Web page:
a complex organic molecule forming the basic unit of NUCLEIC ACIDS, with a structure made up of three components: a pentose sugar (ribose, or deoxyribose with one less oxygen atom), an organic base (PURINE type: ADENINE and GUANINE; or PYRIMIDINE type: CYTOSINE, THYMINE and URACIL) and a phosphate group (see Fig. 232 ). The three elements are linked together by two condensation reactions between the 1 sugar carbon and a base forming a NUCLEOSIDE, and the 5' sugar carbon and the phosphate (see Fig. 233 ). The nucleotides are formed into POLYNUCLEOTIDE CHAINS.

Nucleotide

Any of a group of organic molecules that link together to form the building blocks of DNA or RNA.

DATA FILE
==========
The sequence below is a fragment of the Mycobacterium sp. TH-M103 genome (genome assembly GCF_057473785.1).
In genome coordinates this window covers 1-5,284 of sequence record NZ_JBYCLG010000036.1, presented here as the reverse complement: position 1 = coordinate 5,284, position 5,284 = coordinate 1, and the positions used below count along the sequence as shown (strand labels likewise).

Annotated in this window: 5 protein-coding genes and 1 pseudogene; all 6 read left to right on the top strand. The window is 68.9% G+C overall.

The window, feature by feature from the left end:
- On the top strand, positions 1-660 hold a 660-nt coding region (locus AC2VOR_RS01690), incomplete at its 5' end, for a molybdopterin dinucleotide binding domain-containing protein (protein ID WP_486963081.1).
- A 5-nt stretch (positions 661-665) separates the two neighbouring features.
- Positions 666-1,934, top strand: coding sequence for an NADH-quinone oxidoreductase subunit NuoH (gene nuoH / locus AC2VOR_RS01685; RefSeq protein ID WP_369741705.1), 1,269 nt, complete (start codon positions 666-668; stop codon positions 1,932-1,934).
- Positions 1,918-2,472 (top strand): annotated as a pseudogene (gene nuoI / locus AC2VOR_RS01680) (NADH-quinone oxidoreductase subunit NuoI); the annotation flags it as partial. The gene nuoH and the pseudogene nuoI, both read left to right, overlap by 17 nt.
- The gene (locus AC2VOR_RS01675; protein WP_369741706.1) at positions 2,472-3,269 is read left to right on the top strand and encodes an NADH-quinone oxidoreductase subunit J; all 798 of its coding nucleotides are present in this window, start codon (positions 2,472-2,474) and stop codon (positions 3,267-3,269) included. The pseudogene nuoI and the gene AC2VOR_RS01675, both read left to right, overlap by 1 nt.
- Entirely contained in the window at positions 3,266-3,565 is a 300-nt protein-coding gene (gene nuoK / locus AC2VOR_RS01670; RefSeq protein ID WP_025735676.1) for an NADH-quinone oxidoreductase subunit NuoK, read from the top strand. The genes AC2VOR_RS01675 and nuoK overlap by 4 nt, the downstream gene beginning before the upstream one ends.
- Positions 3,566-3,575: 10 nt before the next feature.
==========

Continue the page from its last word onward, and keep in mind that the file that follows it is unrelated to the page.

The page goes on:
Mentioned in: Myotonic Dystrophy

nucleotide

combination of nucleic acid, purine or pyramidine, sugar (ribose or deoxyribose) and a phosphate group

nucleotide

any of a group of compounds obtained by hydrolysis of nucleic acids, consisting of a purine or pyrimidine base linked to a sugar (ribose or deoxyribose), which in turn is esterified with phosphoric acid. See also nucleoside, deoxyribonucleic acid.

cyclic n's
those in which the phosphate group bonds to two atoms of the sugar forming a ring, as in cyclic AMP and cyclic GMP, which act as intracellular second messengers.
nucleotide sequences
see dna sequencing.
single nucleotide polymorphisms (SNPs)
single base pair changes that distinguish one individual from another of the same species.
References in periodicals archive ?
AB890001 and AB890374), and nucleotide sequence identity was 99.
By comparing the DNA nucleotide sequence of the target gene from a tissue biopsy (or other source of DNA) to the normal gene sequence in databases, the presence or absence of genetic mutations can be documented.